Photo Right:- The central car in this photograph has the number plate DCD 824. The next car with the number plate AYK 197 looks as though it is positioned over a brick-built inspection pit. A young man with neatly parted hair leans over this car. In the background there is a barn-type door that conjures up its old use as a stables. 
copyright © Hove Library
The central car is a Humber ‘Snipe’ Imperial priced at £495 while to the left is a Humber ‘Snipe’ Saloon priced at £345. The Humber ‘Snipe’ four-door saloon car was introduced in 1930. At the back there is a notice advertising the new Hillman 14. The Hillman 14 was first produced in 1925 and it continued in production until 1930. 

Second World War 
St John’s Road received the attention of the Luftwaffe during the Second World War. On 7thNovember 1940 two incendiary bombs were dropped on the road and Cromwell Road but apparently there was no damage. On 14 June 1941 four high-explosive bombs fell on St John’s Road, Western Road, First Avenue and Kingsway. One person was killed and there was severe damage to property, gas mains, sewers and cables.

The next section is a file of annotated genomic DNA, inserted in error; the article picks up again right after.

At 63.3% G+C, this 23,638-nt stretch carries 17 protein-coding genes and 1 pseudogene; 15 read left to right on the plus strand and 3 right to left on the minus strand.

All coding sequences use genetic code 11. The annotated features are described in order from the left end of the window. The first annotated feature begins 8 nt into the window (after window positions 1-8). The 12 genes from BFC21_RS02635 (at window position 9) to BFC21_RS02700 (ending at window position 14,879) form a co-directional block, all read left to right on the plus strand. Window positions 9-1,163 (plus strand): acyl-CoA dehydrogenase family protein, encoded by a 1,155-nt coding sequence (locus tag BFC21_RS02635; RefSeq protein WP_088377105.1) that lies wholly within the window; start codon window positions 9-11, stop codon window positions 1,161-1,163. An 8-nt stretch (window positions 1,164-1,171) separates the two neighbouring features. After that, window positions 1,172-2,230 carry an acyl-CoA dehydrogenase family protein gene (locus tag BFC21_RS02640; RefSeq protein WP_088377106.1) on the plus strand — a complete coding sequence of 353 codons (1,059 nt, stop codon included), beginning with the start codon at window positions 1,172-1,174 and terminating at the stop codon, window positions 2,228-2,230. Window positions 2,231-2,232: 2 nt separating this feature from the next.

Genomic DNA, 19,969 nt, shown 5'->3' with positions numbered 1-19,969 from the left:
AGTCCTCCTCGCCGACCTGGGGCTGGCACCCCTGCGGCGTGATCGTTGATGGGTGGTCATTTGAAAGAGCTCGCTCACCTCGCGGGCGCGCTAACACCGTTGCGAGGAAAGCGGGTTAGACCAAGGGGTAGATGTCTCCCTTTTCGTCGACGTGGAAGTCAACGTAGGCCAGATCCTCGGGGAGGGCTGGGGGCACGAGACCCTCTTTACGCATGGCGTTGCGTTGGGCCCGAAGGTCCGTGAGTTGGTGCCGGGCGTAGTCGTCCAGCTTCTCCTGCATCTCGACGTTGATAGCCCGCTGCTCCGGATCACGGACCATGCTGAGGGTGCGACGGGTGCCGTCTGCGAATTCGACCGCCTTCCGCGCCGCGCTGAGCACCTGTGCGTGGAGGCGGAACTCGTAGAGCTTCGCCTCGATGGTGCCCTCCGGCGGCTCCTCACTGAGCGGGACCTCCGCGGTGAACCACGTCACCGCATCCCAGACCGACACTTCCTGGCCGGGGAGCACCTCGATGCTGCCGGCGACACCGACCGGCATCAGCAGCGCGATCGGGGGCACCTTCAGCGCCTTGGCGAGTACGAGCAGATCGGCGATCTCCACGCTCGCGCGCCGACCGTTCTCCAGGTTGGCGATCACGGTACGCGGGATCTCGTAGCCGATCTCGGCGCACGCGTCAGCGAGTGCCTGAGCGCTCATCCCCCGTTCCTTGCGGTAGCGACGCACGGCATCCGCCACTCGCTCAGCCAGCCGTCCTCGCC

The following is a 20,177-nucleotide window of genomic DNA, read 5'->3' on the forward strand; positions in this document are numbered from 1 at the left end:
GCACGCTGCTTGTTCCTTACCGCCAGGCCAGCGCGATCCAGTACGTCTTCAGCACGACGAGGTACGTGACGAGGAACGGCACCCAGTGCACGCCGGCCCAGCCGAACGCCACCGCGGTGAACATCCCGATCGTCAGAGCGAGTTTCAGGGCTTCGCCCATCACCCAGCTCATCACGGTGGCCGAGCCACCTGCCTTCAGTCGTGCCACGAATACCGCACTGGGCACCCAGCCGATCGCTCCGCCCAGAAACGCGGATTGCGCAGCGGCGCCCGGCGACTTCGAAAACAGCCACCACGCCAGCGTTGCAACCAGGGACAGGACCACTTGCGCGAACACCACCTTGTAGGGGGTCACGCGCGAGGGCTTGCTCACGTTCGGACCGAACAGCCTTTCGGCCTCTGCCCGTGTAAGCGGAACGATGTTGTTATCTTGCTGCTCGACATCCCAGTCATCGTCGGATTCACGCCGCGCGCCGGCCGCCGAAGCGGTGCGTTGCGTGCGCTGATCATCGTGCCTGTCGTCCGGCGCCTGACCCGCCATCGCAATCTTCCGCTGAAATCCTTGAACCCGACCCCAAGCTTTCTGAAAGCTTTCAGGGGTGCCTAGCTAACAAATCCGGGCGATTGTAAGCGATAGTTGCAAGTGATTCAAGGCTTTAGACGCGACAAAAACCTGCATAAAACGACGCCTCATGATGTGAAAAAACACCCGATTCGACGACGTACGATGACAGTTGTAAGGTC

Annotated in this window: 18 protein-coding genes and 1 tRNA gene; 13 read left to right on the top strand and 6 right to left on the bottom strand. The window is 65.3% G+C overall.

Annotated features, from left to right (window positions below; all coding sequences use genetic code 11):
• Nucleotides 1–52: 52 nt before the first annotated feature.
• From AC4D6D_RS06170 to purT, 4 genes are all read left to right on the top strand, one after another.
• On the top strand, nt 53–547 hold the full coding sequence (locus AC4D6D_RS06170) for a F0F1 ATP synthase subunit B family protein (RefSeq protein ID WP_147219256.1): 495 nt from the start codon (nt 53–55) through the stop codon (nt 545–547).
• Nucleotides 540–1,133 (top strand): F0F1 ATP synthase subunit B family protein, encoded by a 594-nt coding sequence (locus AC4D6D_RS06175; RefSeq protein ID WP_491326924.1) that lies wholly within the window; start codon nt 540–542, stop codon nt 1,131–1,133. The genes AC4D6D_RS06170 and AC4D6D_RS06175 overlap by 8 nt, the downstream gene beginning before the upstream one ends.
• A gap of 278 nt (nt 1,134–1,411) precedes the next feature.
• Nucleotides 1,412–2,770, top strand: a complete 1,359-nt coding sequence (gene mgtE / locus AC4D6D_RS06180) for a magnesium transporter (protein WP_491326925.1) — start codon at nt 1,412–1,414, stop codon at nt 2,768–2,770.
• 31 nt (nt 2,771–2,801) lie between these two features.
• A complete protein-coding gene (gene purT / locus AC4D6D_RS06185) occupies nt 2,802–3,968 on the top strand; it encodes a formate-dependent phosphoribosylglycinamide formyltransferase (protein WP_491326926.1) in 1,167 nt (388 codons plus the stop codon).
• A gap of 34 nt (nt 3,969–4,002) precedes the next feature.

The 1960s and 1970s

  copyright © Hove Library
This Polaroid snapshot dates back to around 1970 and shows
 Mansfield’s Garage at number 22a on the right. 
It has since been demolished and replaced by housing.
In the 1960s the garage business located at number 22a was called Mansfield’s and they were the main Vauxhall / Bedford Agents; they closed down in around 1971.

The next business to occupy the premises was called Alpha Servicing. David Hart was the sleeping partner in this enterprise and he had another iron in the fire because he was also involved with Alpha Coaches that operated from Patcham.

Michael Bravery and his brother Keith Bravery ran Alpha Servicing from 1971 to 2008. What happened next was that the landlord informed them he had sold the whole site and there was no option but to leave. The premises were re-developed into housing and business units.

The 1980s

In August 1982, film-maker John Norris of St John’s Road received a grant of £4,000 from South East Arts to help production costs of an experimental film entitles Our Trip to the Zoo.

In 1983 it was claimed St John’s Road was still the place to visit for anything to do with cars or motoring. Cronin’s were Renault specialists and they had a new Dancia Denem franchise.